It’s hot, the sun is beating down, we’re maybe halfway through our first day on Eurovelo 8, and I’m sick of the taste of Isostar (Europe’s Gatorade) in my water bottle. All three of us are looking for water.
My friend John offers up a tip: head for the center of a village, find the church and then look for a fountain nearby. That’s where we should be able to refill our bottles.
And then he cautions: because of the drought, there are water restrictions, so it might be turned off.
We strike out in the first village we try (no fountain in sight) but the next one is only a handful of miles away so we skip the opportunity to buy water at the supermarket and start pedaling.
I’m thinking this fountain will be rather large and obvious, at a minimum an old horse trough. But when John calls out that he’s spotted the fountain, he’s pointing to something that looks like a slimmed-down American fire hydrant that’s tucked in a corner. There’s a fat button on the side to push and push until water flows out the faucet.
Aah, cold. We’re mindful given the drought. I use the last seconds to splash water on my head in hopes of cooling off a bit more.
The 150 kilometers we planned to bike is just a tiny part of Eurovelo 8, a 7,500-kilometer route across 10 countries from southern Spain to Turkey.
The bigger Eurovelo network is 17 long-distance cycle routes totaling more than 90,000 kilometers across Europe. The quality, I’d soon learn, is uneven.
We started in Montpellier, a city of 300,000 in south-central France near the Mediterranean. Our goal for the day: the seaside town of Sete about 60 kilometers (30 miles) away to the east. Ahead of our trip, the weather forecast had looked positively evil, with nonstop rain on day 1 and beyond. While we woke up to gray skies, by breakfast it was already clearing and the threat of rain pushed back to afternoon and reduced. In the end, it only rained during dinner. And then it rained hard.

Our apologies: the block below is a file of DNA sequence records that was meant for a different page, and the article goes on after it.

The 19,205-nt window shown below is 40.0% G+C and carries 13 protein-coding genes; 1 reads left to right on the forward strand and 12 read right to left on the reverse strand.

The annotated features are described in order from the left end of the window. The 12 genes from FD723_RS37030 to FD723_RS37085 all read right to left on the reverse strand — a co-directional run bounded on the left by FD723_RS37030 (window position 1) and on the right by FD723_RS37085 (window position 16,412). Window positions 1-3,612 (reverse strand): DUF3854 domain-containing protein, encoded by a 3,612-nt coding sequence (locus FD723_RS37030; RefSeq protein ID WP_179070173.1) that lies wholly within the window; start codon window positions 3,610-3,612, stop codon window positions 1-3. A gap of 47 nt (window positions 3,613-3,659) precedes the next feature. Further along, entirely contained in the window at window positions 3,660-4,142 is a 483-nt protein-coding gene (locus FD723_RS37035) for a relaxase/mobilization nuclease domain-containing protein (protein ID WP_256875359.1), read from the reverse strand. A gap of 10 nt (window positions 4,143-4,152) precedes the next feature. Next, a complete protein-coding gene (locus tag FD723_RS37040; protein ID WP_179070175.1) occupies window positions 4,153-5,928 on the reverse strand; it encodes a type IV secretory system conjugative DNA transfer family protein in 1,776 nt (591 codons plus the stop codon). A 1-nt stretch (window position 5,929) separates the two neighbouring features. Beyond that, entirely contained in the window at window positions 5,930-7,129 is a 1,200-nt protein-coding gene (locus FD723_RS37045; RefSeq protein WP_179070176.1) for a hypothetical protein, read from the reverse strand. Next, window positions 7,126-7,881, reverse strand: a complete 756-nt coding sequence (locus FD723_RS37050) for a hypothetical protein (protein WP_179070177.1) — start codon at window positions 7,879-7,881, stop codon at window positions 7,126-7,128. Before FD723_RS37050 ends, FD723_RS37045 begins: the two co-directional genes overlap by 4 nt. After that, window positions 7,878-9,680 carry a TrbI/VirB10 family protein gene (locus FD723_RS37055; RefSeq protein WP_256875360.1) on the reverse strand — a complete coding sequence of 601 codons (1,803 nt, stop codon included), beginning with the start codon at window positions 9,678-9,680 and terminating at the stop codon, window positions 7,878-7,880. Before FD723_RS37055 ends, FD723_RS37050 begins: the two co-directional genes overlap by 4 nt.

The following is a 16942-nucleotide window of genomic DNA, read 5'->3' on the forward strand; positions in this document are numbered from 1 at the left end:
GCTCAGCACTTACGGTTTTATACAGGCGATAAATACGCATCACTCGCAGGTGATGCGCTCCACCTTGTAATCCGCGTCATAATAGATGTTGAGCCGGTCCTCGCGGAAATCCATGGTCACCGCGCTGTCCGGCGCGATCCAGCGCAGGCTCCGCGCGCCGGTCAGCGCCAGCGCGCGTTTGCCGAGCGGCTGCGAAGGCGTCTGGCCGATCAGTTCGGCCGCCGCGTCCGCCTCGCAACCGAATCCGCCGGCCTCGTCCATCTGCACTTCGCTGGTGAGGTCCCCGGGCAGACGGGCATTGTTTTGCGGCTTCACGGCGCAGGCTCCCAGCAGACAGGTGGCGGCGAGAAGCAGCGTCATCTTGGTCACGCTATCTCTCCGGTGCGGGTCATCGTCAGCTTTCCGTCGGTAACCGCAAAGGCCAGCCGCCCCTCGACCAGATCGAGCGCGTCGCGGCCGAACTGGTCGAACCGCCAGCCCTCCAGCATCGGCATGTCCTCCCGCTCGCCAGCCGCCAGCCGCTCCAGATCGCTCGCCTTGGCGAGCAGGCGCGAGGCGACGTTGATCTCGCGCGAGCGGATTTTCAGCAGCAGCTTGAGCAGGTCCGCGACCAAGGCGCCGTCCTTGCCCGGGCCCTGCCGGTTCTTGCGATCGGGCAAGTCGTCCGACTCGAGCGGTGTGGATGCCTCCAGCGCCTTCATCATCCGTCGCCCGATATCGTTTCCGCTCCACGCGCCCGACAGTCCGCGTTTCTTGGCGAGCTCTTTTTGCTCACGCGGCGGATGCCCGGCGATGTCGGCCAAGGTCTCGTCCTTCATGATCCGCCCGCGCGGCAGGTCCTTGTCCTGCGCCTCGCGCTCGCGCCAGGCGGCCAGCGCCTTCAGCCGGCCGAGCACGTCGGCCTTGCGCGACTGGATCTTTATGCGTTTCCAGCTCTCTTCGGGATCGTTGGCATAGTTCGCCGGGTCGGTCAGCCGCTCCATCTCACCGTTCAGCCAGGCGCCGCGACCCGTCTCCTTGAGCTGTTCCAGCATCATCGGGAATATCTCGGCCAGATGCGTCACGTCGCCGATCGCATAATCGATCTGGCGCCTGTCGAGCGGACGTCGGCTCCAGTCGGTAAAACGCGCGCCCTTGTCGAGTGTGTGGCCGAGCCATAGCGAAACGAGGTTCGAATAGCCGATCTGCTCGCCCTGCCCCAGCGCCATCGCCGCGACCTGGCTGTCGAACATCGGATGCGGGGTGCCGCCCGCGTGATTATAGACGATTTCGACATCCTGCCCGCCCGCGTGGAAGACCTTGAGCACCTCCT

We found the route pretty well signposted on our first day, but subsequently experienced more inconsistent signage. We relied on maps on phones; my bad for not bringing my Garmin, even if I just tucked it in a jersey pocket.
We passed flamingos in a salty marsh or lagoon, then boats stacked three high in their own sort of parking garage.
The paths seemed narrow, especially when divided into two lanes, and the turns could be sharp. I’d wager the Dutch would not be impressed.
I know 30 miles may not sound like much, but between one thing and another, this was not a fast route. Go easy on yourself.
Our day ended in Sete, a seaside resort of around 45,000 that fancies itself the Venice of the Langedoc. I admit I don’t see it. However, it is the end point for the Canal du Midi, a 150-mile canal that begins in Toulouse and together with another canal links the Atlantic and the Mediterranean. Impressively, this was opened in 1681, or 144 years before the Erie Canal. If you come across a French street named after Pierre-Paul Riquet, well, he was the guy in charge.
This is France, so there’s always a local food. Or wine. I tried a Picpoul de Pinet, but the house white served by one place in Sete struck me as bland.
Then there’s bourride, which we expected to be a soup, perhaps a bit like bouillabaisse. Not in our restaurant. Instead we got chunks of fish on top of potatoes and smothered in aioli.
And the octopus pie — tielle — is just that, a pie stuffed with a spicy chopped-up octopus mixture and then completely covered with more crust. We saw it in plenty of take-out places and in different sizes so don’t feel you must seek out a restaurant that serves it.
And of course you can find cheese shops with an array of goat, sheep and cow options, firm, runny or somewhere in between. Pair it with bread from a nearby boulangerie and a few other things you pick up and you’re set. And get a more interesting Picpoul than the one I had.
No, I didn’t bring my bike. I rented a “trekking” bike (hybrid) through CCT Bike Rental, which has partners across Europe. If you want to go direct, the shop I used was Reve de Velo (formerly Cyrpeo).
My 3-day rental cost 60 euros, and it came with a large Ortlieb-like pannier from Vaude (just one), a pump, a handlebar bag with tools, plus a water bottle that I could keep. Delivery was another 15 euros, pickup the same again. Worth it!
While the bike was heavier than what I am used to, the wider tires were great for the range of route surfaces we encountered. Maybe the front shocks made the ride smoother too?
Of course you can rent an e-bike or a road bike if that’s your thing. But there’s no pannier or bikepacking bag with the road bike. And I’d have been miserable when we had a really rough surface.
There was a bike shop next to our hotel, which would have been practical if it rented more than just Dutch-style bikes. They too would have been miserable over 90 to 100 miles.
My friends came down from Paris with their Bike Fridays and did just fine.
In Sete, we stayed at this bike-friendly hostel (it has private rooms in addition to the usual bunk rooms).